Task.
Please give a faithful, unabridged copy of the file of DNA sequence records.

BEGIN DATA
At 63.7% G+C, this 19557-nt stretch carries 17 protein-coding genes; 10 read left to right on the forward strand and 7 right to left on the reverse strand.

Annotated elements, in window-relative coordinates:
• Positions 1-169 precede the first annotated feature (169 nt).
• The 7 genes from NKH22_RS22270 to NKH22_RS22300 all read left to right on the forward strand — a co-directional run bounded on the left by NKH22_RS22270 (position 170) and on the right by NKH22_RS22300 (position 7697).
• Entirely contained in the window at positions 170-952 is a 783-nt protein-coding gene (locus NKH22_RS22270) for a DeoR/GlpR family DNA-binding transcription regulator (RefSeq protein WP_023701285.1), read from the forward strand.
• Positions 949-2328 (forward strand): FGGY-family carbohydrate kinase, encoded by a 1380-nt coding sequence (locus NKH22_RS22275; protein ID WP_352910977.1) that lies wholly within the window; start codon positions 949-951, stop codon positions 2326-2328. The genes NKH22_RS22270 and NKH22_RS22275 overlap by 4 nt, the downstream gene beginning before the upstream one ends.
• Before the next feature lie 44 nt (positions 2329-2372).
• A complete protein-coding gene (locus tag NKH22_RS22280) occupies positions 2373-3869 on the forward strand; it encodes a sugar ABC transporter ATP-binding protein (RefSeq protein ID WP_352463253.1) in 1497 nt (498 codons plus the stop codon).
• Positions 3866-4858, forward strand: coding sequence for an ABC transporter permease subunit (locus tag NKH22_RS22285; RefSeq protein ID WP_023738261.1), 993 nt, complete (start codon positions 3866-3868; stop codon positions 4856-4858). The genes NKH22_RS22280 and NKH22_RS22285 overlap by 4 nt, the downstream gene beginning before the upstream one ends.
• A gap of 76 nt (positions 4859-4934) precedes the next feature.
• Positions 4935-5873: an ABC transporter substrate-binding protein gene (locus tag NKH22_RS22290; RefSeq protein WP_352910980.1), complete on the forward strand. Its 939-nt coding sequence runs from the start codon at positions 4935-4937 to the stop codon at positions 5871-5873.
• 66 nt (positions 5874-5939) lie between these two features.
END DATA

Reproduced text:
At 63.7% G+C, this 19557-nt stretch carries 17 protein-coding genes; 10 read left to right on the forward strand and 7 right to left on the reverse strand.

Annotated elements, in window-relative coordinates:
• Positions 1-169 precede the first annotated feature (169 nt).
• The 7 genes from NKH22_RS22270 to NKH22_RS22300 all read left to right on the forward strand — a co-directional run bounded on the left by NKH22_RS22270 (position 170) and on the right by NKH22_RS22300 (position 7697).
• Entirely contained in the window at positions 170-952 is a 783-nt protein-coding gene (locus NKH22_RS22270) for a DeoR/GlpR family DNA-binding transcription regulator (RefSeq protein WP_023701285.1), read from the forward strand.
• Positions 949-2328 (forward strand): FGGY-family carbohydrate kinase, encoded by a 1380-nt coding sequence (locus NKH22_RS22275; protein ID WP_352910977.1) that lies wholly within the window; start codon positions 949-951, stop codon positions 2326-2328. The genes NKH22_RS22270 and NKH22_RS22275 overlap by 4 nt, the downstream gene beginning before the upstream one ends.
• Before the next feature lie 44 nt (positions 2329-2372).
• A complete protein-coding gene (locus tag NKH22_RS22280) occupies positions 2373-3869 on the forward strand; it encodes a sugar ABC transporter ATP-binding protein (RefSeq protein ID WP_352463253.1) in 1497 nt (498 codons plus the stop codon).
• Positions 3866-4858, forward strand: coding sequence for an ABC transporter permease subunit (locus tag NKH22_RS22285; RefSeq protein ID WP_023738261.1), 993 nt, complete (start codon positions 3866-3868; stop codon positions 4856-4858). The genes NKH22_RS22280 and NKH22_RS22285 overlap by 4 nt, the downstream gene beginning before the upstream one ends.
• A gap of 76 nt (positions 4859-4934) precedes the next feature.
• Positions 4935-5873: an ABC transporter substrate-binding protein gene (locus tag NKH22_RS22290; RefSeq protein WP_352910980.1), complete on the forward strand. Its 939-nt coding sequence runs from the start codon at positions 4935-4937 to the stop codon at positions 5871-5873.
• 66 nt (positions 5874-5939) lie between these two features.